The European continent is not ready for a new mass migration and the effects of the uncontrolled influx of Afghans could be devastating.
Written by Lucas Leiroz, research fellow in international law at the Federal University of Rio de Janeiro.
The problems arising from the Afghan crisis seem to be endless. In addition to the security crisis, increased violence, diplomatic tensions and political instability, a huge wave of migration threatens the entire international society, especially the developed countries of the European Union, which are the destination of most refugees. Despite its humanitarian concerns, Europe is not prepared to receive a new wave of mass migrations and the EU is unlikely to abdicate its interests in the name of ideological principles.
In a recent report, the UN announced that about half a million Afghans are expected to leave the country by the end of the year. Expectations are worrying for the countries that will receive such migrants, as the flow may be intense and in a short period of time. In this sense, the EU immediately began to consider a new strategy to avoid a repetition of a scenario similar to the chaotic migration crisis of 2015.
Several media agencies are releasing a draft of the statement that will be announced by the ministers of the EU during the next summit, in which we have the following words: “Based on lessons learned, the EU and its member states stand determined to act against the recurrence of uncontrolled large-scale illegal migration movements faced in the past, by preparing a coordinated and orderly response”. Despite announcing the existence of a plan, the draft does not contain specific details about possible measures to be taken. This Tuesday, an emergency meeting between ministers is planned.
When the experience of 2015 is remembered, the current European concern becomes understandable. That year, an uncertain number between 220,000 and 350,000 migrants came from different countries in Africa and the Middle East and crossed the European borders. The peak of violence in the Syrian Civil War was one of the main reasons for the crisis. European governments simply lost control of the situation and were unable to prevent the entry of many illegal migrants.
The most disastrous episodes occurred in the sea crossing attempts. In the coast, the border patrols are weaker, and migrants have a better chance of success, so there were many crossing attempts. It is estimated that 3,500 people drowned during such attempts, mainly in the Mediterranean Sea. The EU had to formulate an immediate reception strategy to comply with its own humanitarian principles and avoid an even greater catastrophe. The effects of the crisis are still visible today, mainly in Germany and France, where social polarization is increasing day by day due to the number of foreign citizens.
If the situation was difficult to manage back then, today a similar scenario would be much worse. Europe is increasingly averse to the possibility of mass migrations. The structures of the European bloc currently do not allow a similar scenario to be formed as there would not be social and economic conditions to deal with such situation. The new coronavirus pandemic has profoundly affected European social stability and the continent is far from a full recovery. Contrary to what was expected, the vaccination did not bring any immediate effect to the return to normality.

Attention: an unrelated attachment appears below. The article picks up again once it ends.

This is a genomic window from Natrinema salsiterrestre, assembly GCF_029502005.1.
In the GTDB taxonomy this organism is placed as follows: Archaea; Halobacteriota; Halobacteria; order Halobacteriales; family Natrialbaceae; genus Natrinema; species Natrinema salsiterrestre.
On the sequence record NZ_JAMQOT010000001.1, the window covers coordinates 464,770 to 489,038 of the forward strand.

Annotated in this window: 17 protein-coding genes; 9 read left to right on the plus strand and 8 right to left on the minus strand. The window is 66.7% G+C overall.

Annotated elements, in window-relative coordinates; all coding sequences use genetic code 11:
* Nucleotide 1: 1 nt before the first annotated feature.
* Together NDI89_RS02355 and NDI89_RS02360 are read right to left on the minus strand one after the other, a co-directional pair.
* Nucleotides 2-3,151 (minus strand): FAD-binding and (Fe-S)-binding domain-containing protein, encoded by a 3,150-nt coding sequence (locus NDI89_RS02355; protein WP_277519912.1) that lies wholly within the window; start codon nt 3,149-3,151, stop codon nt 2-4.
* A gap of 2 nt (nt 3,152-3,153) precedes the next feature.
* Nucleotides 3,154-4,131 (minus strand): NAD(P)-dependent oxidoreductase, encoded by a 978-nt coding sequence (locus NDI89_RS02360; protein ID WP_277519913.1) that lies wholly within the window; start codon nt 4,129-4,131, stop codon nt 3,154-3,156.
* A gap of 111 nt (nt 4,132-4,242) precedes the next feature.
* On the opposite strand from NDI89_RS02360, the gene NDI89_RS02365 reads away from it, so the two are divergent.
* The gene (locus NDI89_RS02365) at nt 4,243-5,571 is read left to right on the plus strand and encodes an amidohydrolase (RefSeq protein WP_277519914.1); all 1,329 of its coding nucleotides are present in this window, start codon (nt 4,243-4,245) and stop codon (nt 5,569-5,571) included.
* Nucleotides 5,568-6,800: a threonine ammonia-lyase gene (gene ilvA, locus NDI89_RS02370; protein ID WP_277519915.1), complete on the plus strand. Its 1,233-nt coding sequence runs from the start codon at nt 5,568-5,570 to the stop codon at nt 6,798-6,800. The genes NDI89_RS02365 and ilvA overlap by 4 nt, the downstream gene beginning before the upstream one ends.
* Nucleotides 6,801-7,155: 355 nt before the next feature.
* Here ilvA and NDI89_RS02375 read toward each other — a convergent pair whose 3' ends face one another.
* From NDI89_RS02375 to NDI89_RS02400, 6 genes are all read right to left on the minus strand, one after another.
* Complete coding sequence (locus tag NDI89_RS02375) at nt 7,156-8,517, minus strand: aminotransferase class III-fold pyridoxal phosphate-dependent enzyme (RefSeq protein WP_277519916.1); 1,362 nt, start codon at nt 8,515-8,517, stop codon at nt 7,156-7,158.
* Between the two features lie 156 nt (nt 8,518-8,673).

Furthermore, recently, the migration issue itself has been treated in a less “humanitarian” way in Europe. France, one of the countries that most received foreigners in recent years, has started to establish stricter rules regarding the entry of foreigners, in addition to a series of cultural policies aimed at preventing the proliferation of possible extremist ideologies in Muslim communities. Germany, another country that traditionally receives large waves of immigrants, has an uncertain future with the end of the Merkel Administration. In other countries it is also possible to see a growing discontent with the migration scenario, such as Spain, which recently reacted rudely against the arrival of African migrants, expelling them immediately.
For these reasons, the European strategy for the Afghan crisis will consist of creating several effective measures to prevent a scenario like the one in 2015 from being formed. Brussels has already announced that it will provide financial assistance to Afghanistan to help the country in its economic recovery. This aid will also be sent to neighboring countries of Afghanistan so that they can deal with possible refugees. The aim is to foster conditions that prevent Afghans from arriving in Europe. To avoid a new crisis, the European bloc is even willing to negotiate with the Taliban. Just as EU states signed agreements with the Taliban to guarantee the safety of European citizens leaving Afghan territory, it is possible that in the near future there will be agreements to prevent a new mass migration.
Obviously, the recommendation of the United Nations is for all States to be prepared to deal with the crisis, sharing a global common “humanitarian responsibility”. But this liberal idealism is getting weaker in the European space. Amidst the economic instability that has already left 15 million unemployed in the bloc and the health crisis that threatens to be aggravated by the arrival of thousands of unvaccinated migrants, Western democracies will be very cautious in defending their own values and probably will not risk worsening the social polarization that already affects the European continent.
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